What’s my point? Someone put it this way: if you have a broken arm, all the prayer and spirituality in the world won’t heal it. You go to a doctor. Likewise, if you’re trying your best to live your life well and it just doesn’t seem to be working for you — the exercise and nutrition, putting down the alcohol or other chemicals — don’t settle for the dregs. Today’s psych medications are more than just lifesavers; they can resurrect or unearth a quality of life that you never imagined, or had forgotten. But you have to take that first step: finding a competent physician who will work with you to discover what help you need, whether therapy, medication or both.

There’s no reason to be half alive. My friend hit the right combination on the first try. It took me three. Don’t give up.

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3 thoughts on “Depression and Recovery

  1. Nice post. There’s a world of ignorance out there regarding psychotropic meds. On the other hand, a little knowledge is, well, you know.

    Personally I think antidepressants are over-prescribed to folks that don’t need them and under-prescribed (in terms of quantity and combinations) to those that do.

    Based on my experience, gps and internist have little or no business prescribing said meds unless it’s a stop gap measure to tide someone over until they can see a psychiatrist.

    Even then there’s plenty of room for error. I’m one of those lucky Americans who had fallen through the healthcare cracks, and as a result, found myself involved with indigent mental health care providers. They are good folks and they do life saving work, but my experience with them was less than I’d hoped for. I posted about that experience recently here.

    Thanks for the post. I’m one of those people who was getting worse at 4 years sober, even though I’d done the things that help “the winners” feel much better. Recovery isn’t easy for anyone. It’s just a little more challenging for some of us.

    Thanks for your comments. Nutrition, exercise, plenty of rest and meetings aren’t the entire answer for some of us — at least until we get our brain chemistry stabilized again. And for those who self-medicated to adjust previously skewed brain chemistry, it can be a hazardous road indeed unless dealt with by experts (and there are damn few of those) in psychopharmacology.

    I agree wholeheartedly with all your remarks, especially the part about unskilled physicians. Unfortunately, given the unwillingness of the government to address the issue of universal health care, too many poor people will continue to fall through the cracks and need to rely on those physicians who, for whatever reasons, choose not to be a part of the mainstream.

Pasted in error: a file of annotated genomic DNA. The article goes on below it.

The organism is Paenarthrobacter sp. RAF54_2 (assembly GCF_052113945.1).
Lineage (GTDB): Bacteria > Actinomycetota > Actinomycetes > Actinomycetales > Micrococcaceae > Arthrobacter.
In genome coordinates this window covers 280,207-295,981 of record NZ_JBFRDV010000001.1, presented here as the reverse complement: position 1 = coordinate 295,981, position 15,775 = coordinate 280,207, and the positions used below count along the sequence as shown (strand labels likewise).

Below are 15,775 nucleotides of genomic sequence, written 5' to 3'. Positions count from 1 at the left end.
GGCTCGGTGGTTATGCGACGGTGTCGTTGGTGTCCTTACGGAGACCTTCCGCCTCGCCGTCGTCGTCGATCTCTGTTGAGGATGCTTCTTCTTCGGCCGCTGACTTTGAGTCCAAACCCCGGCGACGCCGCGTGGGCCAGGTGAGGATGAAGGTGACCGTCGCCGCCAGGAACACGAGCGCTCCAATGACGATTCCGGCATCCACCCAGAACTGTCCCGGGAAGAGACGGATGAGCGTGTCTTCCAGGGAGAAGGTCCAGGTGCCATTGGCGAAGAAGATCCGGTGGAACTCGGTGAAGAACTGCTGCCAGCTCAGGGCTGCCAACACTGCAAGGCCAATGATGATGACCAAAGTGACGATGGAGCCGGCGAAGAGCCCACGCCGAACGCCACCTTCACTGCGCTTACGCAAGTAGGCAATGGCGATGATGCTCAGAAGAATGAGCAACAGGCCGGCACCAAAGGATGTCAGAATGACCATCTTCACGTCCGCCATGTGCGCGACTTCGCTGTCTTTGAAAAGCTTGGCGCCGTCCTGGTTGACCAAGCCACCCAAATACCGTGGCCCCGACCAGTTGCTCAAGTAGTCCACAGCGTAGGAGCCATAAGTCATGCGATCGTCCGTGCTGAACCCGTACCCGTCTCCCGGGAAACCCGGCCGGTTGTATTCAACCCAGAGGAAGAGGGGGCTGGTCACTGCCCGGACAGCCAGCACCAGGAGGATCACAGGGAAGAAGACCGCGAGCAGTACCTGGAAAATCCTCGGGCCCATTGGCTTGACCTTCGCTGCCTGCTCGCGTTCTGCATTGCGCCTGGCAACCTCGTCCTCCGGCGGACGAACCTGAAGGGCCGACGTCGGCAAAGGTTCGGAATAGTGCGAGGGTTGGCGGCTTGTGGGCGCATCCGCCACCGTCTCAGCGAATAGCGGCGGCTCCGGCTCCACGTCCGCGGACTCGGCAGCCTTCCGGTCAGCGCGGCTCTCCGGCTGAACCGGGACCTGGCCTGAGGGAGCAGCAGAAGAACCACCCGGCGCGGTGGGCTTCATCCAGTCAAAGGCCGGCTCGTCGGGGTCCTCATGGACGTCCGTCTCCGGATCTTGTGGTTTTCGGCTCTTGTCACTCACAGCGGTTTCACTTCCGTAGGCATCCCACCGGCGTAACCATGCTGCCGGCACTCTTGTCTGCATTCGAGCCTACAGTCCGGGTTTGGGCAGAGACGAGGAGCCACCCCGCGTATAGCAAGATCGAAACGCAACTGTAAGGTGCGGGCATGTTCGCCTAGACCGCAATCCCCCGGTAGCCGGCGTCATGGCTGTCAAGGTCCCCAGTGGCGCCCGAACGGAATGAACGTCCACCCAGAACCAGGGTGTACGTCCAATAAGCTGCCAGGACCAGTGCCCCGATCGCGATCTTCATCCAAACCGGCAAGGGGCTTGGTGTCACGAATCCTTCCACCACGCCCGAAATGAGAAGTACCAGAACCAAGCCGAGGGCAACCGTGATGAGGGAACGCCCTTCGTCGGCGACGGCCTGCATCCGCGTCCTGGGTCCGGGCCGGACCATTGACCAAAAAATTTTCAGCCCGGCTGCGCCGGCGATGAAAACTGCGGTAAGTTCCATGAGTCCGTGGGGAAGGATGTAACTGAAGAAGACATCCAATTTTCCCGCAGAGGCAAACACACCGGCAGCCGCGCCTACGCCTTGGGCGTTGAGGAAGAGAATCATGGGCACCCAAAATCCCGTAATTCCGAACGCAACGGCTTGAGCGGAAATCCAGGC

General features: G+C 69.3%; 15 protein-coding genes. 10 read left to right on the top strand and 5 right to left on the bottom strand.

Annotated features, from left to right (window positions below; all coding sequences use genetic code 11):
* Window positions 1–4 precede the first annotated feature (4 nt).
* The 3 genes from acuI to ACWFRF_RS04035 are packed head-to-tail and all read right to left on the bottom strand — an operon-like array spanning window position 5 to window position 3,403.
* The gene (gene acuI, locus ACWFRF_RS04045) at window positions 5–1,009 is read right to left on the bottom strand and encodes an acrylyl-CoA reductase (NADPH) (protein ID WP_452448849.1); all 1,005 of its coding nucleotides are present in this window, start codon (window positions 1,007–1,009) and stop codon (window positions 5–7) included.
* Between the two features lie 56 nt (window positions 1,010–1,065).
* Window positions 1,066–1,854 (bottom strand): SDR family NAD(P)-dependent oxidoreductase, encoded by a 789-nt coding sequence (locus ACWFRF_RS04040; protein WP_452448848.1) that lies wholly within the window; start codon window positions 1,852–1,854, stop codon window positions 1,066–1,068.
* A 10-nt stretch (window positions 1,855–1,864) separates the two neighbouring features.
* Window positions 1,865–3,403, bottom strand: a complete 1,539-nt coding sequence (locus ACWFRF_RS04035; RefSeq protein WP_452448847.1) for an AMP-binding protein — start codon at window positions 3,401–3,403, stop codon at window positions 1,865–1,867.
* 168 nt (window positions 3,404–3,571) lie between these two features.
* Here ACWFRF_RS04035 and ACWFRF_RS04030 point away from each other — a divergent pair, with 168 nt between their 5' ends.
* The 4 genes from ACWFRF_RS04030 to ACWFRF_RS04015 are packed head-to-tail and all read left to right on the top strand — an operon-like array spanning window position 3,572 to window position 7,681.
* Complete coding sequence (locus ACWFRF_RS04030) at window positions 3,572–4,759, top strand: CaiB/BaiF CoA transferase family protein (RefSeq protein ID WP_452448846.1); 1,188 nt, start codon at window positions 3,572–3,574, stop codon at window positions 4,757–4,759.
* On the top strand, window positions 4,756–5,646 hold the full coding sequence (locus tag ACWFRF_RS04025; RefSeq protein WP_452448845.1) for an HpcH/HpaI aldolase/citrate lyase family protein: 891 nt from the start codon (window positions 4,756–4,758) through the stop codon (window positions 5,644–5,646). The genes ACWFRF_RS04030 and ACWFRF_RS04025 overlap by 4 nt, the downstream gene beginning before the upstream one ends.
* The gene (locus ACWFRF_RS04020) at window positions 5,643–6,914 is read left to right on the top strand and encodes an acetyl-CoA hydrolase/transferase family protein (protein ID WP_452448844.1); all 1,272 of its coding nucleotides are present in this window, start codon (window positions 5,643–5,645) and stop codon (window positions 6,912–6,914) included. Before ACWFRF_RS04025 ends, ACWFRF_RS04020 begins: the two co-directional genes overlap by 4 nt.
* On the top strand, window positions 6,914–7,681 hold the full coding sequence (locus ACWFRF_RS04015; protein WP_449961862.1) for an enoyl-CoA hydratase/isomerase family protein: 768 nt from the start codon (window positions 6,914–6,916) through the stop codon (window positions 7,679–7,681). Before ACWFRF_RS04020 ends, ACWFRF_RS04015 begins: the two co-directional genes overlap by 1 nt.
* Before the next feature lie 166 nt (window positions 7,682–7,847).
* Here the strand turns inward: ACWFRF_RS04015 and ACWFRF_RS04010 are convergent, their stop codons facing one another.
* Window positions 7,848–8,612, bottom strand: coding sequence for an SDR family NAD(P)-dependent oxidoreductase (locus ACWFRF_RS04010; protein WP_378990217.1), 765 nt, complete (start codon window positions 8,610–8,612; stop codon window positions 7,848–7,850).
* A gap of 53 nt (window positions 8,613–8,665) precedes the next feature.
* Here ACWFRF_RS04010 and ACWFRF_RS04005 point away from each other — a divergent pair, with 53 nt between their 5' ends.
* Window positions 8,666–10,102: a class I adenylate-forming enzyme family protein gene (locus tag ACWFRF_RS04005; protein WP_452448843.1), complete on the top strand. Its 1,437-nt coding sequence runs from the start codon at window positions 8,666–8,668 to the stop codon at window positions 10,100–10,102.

2. I am glad your friend seems to have been helped by medication, but neither that anecdote nor scientific research justify your unreserved praise for psych meds. The picture is too complicated to get into in detail here. However, your analogy (of the broken arm being like a broken brain), is as distant from reality as Mercury is from Uranus.

    Regards,

    EMW

    and I won’t try to present the .

    You might re-read the article before you refer to my “unreserved” praise of psych meds, and my anecdotal reference. Both the praise and the anecdote were case-specific, and neither constituted “unreserved” praise nor attempted to apply the information to anything other than the case instant. As to your reference to scientific research, if you will post the specific research to which you are referring, I’ll be glad to research the issue and comment. Until then, I guess your unreserved comment is…well…anecdotal, isn’t it?

    You must also understand that I have dealt non-professionally with addicts and alcoholics for more than seventeen years (all of whom suffer, to one degree or another, from neurochemical imbalances, and many of whom require medication), and professionally for five of those. I don’t have all the answers, my friend, but they are likely to be as accurate as those of anyone from off the street. You neglected to mention your experience.

    Incidentally: virtually all studies of mental problems, from neurosis to psychosis and including depression, are based on anecdotal information, since they all require self-reporting by untrained observers — the patients themselves.

    Thanks for reading, and taking the time to comment.

  3. Thank you for this reminder that sometimes that’s all it is – a chemical imbalance. We are fortunate and blessed to live in a time and place that can help to reduce our suffering in a relatively easy way – through a pill. The abuse of same is just as easy, true ‘nough. But I am grateful to have been reminded that the pill I take each day helps me to do what matters – my practice. Please keep writing. The Internet can be a wonderful tool for reaching out to others.